Canadians are so used to "toughing out" winter cold that they often overlook ways to cost-effectively boost comfort levels in their homes. So why not look into radiant heating and see whether its cozy warmth and shoeless comfort would suit your family?
Radiant heating, which has been around since Roman times, has outgrown many of the problems found in early Canadian installations to offer draft-free comfort and snow-melting safety that may be ideal for interior or exterior projects. Whether it's used to supplement or replace interior heating or on steps, porches or driveways to melt snow accumulation, radiant heating offers advantages during our Canadian winters.
Interior radiant heating systems are either hydronic or electric and are laid beneath a tile or hardwood floor. Hydronic pipes, encased in concrete or gypsum cement, carry heated water that radiates warmth up through the floor surface.
As with most systems, radiant heating is easy to install during new home construction. In existing homes, ground-level floors can be retrofitted if the basement is unfinished and the sub-floor is exposed. Otherwise, ceilings are usually removed so that the heating pipes or wires can be installed beneath the floor above. During renovations, many homeowners add radiant heating to a bathroom, kitchen or family room.
A radiant hydronic heating system is more expensive to install than conventional heating systems. However, it is more energy-efficient to operate and can mean long-term savings of up to 30 per cent on annual heating costs.
ShoelessHomes, a champion of interior and exterior electric radiant heating, estimates an 80 square foot bathroom, may require only 50 square feet of floor warming. When installed for comfort, this radiant system should only cost between CN$1.25 and CN$1.50 per square foot of warmed area per year, based on a CN$0.07 per kilowatt energy charge and use of a timer to operate the floor approximately 82 hours per week over the year.
Would radiant heat suit you?
- Energy-efficiency: Although a wall radiator may need a surface temperature of 82.2ºC to heat a room, a floor heated to about 27ºC would provide the same heat. Radiant floor heating provides the equivalent comfort level as conventional heating systems at lower room air temperatures because this system heats the entire room evenly, without drafts, and also warms objects, including people and pets, in direct contact with the floor -- "floor to feet" heating means no more cold feet. Separate room controls also offer energy savings.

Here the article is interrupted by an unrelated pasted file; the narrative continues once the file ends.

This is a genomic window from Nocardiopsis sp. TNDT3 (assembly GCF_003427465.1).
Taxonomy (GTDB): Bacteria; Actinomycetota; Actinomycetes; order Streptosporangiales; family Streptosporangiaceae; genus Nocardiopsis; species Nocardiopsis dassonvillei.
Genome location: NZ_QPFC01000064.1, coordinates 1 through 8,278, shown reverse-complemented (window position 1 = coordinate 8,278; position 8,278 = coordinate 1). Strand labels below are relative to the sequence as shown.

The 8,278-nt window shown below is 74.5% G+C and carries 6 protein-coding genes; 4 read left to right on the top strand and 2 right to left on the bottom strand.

- Dust-free allergy advantage Radiant floor heating has no ducts or radiators to collect dust. The companion ventilation system can be smaller with lower velocity, quieter fans, thus reducing the movement of dust and airborne pollutants. Since carpets are not necessary, allergies can be further controlled.
- System flexibility Since radiant floor heating has a low operating temperature, a wide range of sources can be used to heat the water - a ground-source heat pump, a condensing boiler or even district heating.
Radiant heating requires compromises like any other climate control system. For instance, radiant heating is slower to respond since it takes time to build up enough heat to increase room temperature.
Experts warn against installation short cuts or bargain prices. High quality materials and workmanship are essential to the longevity of the system. Fixing leaks in piping that is encased in concrete is difficult and expensive. Use of thicker wiring is recommended in electric systems to eliminate problems caused by breakage or wear.
If cold feet and drafts keep you reaching for the thermostat, perhaps radiant heating is the way to bring new warmth to your winters.